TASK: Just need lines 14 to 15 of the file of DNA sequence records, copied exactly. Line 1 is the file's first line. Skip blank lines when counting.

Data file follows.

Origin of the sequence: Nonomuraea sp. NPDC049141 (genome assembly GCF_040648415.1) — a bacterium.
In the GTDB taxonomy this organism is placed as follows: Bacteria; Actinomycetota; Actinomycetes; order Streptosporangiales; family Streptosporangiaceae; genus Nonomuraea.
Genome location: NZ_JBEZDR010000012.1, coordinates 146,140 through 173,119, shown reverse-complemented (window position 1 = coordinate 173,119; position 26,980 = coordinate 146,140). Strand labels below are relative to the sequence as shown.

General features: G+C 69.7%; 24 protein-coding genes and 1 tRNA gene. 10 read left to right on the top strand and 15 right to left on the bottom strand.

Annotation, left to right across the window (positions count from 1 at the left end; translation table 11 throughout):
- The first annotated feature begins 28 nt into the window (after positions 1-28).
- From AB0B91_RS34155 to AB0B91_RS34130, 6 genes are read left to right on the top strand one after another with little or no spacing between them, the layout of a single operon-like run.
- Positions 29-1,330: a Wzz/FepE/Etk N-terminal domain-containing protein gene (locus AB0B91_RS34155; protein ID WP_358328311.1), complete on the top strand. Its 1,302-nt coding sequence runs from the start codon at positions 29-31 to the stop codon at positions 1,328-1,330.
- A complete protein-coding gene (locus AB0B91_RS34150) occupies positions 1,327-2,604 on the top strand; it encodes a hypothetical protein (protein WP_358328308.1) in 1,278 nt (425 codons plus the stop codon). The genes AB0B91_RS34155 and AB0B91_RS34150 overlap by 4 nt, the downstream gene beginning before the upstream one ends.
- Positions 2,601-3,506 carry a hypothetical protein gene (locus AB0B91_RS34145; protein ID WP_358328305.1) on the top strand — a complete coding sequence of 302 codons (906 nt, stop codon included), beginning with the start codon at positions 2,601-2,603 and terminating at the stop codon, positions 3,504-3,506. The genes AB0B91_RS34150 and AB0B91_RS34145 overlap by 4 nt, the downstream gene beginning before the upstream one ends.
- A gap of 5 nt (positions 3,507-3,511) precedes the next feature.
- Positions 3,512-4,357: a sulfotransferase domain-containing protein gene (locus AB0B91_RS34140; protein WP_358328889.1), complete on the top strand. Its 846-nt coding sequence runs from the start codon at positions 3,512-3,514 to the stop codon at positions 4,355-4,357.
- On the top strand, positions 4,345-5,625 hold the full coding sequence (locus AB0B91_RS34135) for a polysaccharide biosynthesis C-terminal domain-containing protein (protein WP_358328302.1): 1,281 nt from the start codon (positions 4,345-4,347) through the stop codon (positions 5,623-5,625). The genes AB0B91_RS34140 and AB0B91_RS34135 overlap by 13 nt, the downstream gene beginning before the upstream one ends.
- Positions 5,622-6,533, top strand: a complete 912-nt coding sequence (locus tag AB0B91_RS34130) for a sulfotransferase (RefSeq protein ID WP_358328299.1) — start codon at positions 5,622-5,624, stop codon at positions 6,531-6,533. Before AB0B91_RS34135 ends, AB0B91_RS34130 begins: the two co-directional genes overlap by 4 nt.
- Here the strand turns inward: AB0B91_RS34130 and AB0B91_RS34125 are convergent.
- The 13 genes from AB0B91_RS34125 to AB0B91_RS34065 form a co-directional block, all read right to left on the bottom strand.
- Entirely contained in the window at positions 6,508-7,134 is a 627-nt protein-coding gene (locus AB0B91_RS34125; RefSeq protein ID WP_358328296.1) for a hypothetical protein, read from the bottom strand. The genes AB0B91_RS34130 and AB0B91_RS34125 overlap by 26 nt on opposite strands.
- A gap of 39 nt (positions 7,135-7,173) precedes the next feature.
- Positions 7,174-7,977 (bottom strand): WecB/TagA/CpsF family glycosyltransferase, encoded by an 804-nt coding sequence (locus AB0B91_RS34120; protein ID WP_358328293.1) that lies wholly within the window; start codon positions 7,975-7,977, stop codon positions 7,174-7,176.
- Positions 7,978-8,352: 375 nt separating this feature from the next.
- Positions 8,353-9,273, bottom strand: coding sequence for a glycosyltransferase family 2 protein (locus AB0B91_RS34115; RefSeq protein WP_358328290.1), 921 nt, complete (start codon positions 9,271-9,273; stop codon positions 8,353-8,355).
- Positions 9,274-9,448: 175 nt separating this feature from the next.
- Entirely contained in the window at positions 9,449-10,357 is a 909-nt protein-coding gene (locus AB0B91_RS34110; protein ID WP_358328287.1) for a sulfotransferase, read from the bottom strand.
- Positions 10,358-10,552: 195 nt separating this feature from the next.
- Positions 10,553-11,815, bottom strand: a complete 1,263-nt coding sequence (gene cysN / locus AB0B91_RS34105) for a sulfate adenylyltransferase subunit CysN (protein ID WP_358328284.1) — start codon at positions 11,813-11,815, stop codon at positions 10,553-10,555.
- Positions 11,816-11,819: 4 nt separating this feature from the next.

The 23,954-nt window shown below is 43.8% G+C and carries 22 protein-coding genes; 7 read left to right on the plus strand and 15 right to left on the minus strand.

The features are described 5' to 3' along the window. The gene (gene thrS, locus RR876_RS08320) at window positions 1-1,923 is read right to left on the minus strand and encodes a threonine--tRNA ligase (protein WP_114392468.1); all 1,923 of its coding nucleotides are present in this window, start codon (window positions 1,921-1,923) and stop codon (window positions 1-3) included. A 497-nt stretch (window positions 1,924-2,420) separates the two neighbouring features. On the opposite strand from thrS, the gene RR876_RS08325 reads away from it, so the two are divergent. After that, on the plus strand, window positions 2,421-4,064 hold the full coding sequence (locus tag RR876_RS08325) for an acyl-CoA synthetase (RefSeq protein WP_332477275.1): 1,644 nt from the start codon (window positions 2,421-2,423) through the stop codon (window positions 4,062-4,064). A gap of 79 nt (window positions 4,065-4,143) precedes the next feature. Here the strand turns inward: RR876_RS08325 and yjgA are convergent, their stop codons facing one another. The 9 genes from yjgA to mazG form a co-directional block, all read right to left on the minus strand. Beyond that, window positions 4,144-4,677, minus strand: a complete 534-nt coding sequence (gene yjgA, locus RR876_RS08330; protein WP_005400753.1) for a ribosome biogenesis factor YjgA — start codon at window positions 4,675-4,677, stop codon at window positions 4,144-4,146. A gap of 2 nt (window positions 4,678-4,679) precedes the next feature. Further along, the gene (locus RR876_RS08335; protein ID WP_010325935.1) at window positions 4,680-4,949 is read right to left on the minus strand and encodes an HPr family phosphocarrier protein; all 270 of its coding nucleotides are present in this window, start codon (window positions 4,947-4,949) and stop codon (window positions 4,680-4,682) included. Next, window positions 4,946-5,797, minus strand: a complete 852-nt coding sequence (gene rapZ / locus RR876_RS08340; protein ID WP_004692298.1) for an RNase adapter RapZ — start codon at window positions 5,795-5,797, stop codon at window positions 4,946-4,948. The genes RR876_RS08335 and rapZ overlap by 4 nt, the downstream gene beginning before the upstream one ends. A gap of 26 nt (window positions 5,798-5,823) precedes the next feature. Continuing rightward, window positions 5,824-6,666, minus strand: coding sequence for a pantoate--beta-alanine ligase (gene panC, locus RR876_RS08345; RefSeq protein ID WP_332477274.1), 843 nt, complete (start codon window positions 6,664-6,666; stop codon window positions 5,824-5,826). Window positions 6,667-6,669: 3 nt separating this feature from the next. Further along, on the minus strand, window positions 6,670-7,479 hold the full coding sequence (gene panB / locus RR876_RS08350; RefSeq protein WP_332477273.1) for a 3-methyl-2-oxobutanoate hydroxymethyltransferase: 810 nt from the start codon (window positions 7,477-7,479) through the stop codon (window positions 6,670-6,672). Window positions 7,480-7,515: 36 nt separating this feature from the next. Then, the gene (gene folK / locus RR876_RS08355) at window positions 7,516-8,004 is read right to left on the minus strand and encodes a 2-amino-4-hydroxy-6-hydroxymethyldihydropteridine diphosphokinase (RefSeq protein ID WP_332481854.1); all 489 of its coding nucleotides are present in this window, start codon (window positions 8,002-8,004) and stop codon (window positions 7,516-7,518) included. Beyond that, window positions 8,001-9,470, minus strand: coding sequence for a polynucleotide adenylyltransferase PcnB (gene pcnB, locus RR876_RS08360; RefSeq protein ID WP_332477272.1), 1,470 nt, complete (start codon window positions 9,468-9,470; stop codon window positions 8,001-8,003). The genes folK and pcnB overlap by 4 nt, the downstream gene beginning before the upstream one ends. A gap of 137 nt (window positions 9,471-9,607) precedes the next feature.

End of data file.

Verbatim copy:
- Positions 5,622-6,533, top strand: a complete 912-nt coding sequence (locus tag AB0B91_RS34130) for a sulfotransferase (RefSeq protein ID WP_358328299.1) — start codon at positions 5,622-5,624, stop codon at positions 6,531-6,533. Before AB0B91_RS34135 ends, AB0B91_RS34130 begins: the two co-directional genes overlap by 4 nt.
- Here the strand turns inward: AB0B91_RS34130 and AB0B91_RS34125 are convergent.